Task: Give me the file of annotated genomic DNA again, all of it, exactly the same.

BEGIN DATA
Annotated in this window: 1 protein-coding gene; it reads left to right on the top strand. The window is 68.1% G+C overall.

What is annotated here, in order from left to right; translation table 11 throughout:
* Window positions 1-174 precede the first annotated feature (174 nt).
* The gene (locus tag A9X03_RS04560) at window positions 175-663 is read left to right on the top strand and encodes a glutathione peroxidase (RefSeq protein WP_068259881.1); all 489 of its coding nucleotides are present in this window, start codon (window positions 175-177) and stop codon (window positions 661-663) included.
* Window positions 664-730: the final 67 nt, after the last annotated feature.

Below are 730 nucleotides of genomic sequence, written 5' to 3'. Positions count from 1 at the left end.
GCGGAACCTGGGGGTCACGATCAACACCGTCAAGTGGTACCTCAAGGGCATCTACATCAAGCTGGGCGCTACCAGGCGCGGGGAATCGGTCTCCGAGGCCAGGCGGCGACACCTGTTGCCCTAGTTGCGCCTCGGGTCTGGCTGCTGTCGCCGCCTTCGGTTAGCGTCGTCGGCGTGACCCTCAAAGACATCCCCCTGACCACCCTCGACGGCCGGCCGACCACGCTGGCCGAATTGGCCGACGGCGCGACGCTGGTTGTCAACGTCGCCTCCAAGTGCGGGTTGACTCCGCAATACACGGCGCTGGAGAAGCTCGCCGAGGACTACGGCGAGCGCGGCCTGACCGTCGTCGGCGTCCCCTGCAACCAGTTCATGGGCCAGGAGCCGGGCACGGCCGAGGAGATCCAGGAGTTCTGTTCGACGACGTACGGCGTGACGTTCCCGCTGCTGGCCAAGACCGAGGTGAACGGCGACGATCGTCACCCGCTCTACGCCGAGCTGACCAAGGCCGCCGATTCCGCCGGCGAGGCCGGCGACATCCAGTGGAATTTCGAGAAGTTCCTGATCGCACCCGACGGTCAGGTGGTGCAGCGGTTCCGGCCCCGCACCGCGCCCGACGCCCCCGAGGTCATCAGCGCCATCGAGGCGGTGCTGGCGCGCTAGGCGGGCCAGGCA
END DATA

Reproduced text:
Annotated in this window: 1 protein-coding gene; it reads left to right on the top strand. The window is 68.1% G+C overall.

What is annotated here, in order from left to right; translation table 11 throughout:
* Window positions 1-174 precede the first annotated feature (174 nt).
* The gene (locus tag A9X03_RS04560) at window positions 175-663 is read left to right on the top strand and encodes a glutathione peroxidase (RefSeq protein WP_068259881.1); all 489 of its coding nucleotides are present in this window, start codon (window positions 175-177) and stop codon (window positions 661-663) included.
* Window positions 664-730: the final 67 nt, after the last annotated feature.

Below are 730 nucleotides of genomic sequence, written 5' to 3'. Positions count from 1 at the left end.
GCGGAACCTGGGGGTCACGATCAACACCGTCAAGTGGTACCTCAAGGGCATCTACATCAAGCTGGGCGCTACCAGGCGCGGGGAATCGGTCTCCGAGGCCAGGCGGCGACACCTGTTGCCCTAGTTGCGCCTCGGGTCTGGCTGCTGTCGCCGCCTTCGGTTAGCGTCGTCGGCGTGACCCTCAAAGACATCCCCCTGACCACCCTCGACGGCCGGCCGACCACGCTGGCCGAATTGGCCGACGGCGCGACGCTGGTTGTCAACGTCGCCTCCAAGTGCGGGTTGACTCCGCAATACACGGCGCTGGAGAAGCTCGCCGAGGACTACGGCGAGCGCGGCCTGACCGTCGTCGGCGTCCCCTGCAACCAGTTCATGGGCCAGGAGCCGGGCACGGCCGAGGAGATCCAGGAGTTCTGTTCGACGACGTACGGCGTGACGTTCCCGCTGCTGGCCAAGACCGAGGTGAACGGCGACGATCGTCACCCGCTCTACGCCGAGCTGACCAAGGCCGCCGATTCCGCCGGCGAGGCCGGCGACATCCAGTGGAATTTCGAGAAGTTCCTGATCGCACCCGACGGTCAGGTGGTGCAGCGGTTCCGGCCCCGCACCGCGCCCGACGCCCCCGAGGTCATCAGCGCCATCGAGGCGGTGCTGGCGCGCTAGGCGGGCCAGGCA